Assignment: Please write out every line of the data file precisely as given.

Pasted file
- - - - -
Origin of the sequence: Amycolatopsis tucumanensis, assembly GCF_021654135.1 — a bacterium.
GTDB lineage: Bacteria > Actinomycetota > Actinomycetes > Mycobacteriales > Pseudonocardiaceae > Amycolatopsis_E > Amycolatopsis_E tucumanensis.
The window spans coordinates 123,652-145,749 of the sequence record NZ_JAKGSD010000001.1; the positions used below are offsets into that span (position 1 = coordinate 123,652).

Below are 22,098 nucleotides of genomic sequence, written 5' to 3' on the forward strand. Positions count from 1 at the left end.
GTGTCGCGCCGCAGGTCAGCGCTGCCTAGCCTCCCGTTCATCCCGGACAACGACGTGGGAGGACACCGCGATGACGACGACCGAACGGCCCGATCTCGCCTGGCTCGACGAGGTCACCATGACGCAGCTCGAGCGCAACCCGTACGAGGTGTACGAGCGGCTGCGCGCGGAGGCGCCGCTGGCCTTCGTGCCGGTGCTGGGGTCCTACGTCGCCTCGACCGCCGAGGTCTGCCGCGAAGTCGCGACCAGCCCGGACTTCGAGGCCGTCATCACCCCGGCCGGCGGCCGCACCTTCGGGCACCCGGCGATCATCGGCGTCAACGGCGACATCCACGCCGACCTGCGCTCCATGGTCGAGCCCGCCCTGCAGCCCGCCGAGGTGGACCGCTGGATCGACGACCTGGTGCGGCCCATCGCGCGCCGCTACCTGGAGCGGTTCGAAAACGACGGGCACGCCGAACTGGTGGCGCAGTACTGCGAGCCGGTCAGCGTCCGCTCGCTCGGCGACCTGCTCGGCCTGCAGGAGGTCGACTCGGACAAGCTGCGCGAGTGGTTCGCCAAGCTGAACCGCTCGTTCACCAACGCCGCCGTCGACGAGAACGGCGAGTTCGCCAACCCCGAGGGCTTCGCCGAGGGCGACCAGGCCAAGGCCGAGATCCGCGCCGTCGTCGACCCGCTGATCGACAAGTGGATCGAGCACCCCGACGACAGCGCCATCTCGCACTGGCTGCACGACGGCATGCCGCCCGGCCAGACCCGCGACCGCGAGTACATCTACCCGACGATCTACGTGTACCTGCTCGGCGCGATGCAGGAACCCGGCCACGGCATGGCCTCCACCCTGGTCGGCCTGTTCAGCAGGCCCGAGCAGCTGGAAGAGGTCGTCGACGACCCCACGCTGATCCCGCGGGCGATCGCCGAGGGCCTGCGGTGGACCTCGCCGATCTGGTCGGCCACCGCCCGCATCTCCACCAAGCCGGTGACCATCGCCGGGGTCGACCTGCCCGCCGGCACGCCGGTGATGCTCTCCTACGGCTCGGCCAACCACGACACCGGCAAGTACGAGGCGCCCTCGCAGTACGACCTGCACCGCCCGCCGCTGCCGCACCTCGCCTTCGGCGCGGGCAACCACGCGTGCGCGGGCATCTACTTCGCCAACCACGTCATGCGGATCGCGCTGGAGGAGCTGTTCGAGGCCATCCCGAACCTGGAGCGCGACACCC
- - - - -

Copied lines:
Origin of the sequence: Amycolatopsis tucumanensis, assembly GCF_021654135.1 — a bacterium.
GTDB lineage: Bacteria > Actinomycetota > Actinomycetes > Mycobacteriales > Pseudonocardiaceae > Amycolatopsis_E > Amycolatopsis_E tucumanensis.
The window spans coordinates 123,652-145,749 of the sequence record NZ_JAKGSD010000001.1; the positions used below are offsets into that span (position 1 = coordinate 123,652).

Below are 22,098 nucleotides of genomic sequence, written 5' to 3' on the forward strand. Positions count from 1 at the left end.
GTGTCGCGCCGCAGGTCAGCGCTGCCTAGCCTCCCGTTCATCCCGGACAACGACGTGGGAGGACACCGCGATGACGACGACCGAACGGCCCGATCTCGCCTGGCTCGACGAGGTCACCATGACGCAGCTCGAGCGCAACCCGTACGAGGTGTACGAGCGGCTGCGCGCGGAGGCGCCGCTGGCCTTCGTGCCGGTGCTGGGGTCCTACGTCGCCTCGACCGCCGAGGTCTGCCGCGAAGTCGCGACCAGCCCGGACTTCGAGGCCGTCATCACCCCGGCCGGCGGCCGCACCTTCGGGCACCCGGCGATCATCGGCGTCAACGGCGACATCCACGCCGACCTGCGCTCCATGGTCGAGCCCGCCCTGCAGCCCGCCGAGGTGGACCGCTGGATCGACGACCTGGTGCGGCCCATCGCGCGCCGCTACCTGGAGCGGTTCGAAAACGACGGGCACGCCGAACTGGTGGCGCAGTACTGCGAGCCGGTCAGCGTCCGCTCGCTCGGCGACCTGCTCGGCCTGCAGGAGGTCGACTCGGACAAGCTGCGCGAGTGGTTCGCCAAGCTGAACCGCTCGTTCACCAACGCCGCCGTCGACGAGAACGGCGAGTTCGCCAACCCCGAGGGCTTCGCCGAGGGCGACCAGGCCAAGGCCGAGATCCGCGCCGTCGTCGACCCGCTGATCGACAAGTGGATCGAGCACCCCGACGACAGCGCCATCTCGCACTGGCTGCACGACGGCATGCCGCCCGGCCAGACCCGCGACCGCGAGTACATCTACCCGACGATCTACGTGTACCTGCTCGGCGCGATGCAGGAACCCGGCCACGGCATGGCCTCCACCCTGGTCGGCCTGTTCAGCAGGCCCGAGCAGCTGGAAGAGGTCGTCGACGACCCCACGCTGATCCCGCGGGCGATCGCCGAGGGCCTGCGGTGGACCTCGCCGATCTGGTCGGCCACCGCCCGCATCTCCACCAAGCCGGTGACCATCGCCGGGGTCGACCTGCCCGCCGGCACGCCGGTGATGCTCTCCTACGGCTCGGCCAACCACGACACCGGCAAGTACGAGGCGCCCTCGCAGTACGACCTGCACCGCCCGCCGCTGCCGCACCTCGCCTTCGGCGCGGGCAACCACGCGTGCGCGGGCATCTACTTCGCCAACCACGTCATGCGGATCGCGCTGGAGGAGCTGTTCGAGGCCATCCCGAACCTGGAGCGCGACACCC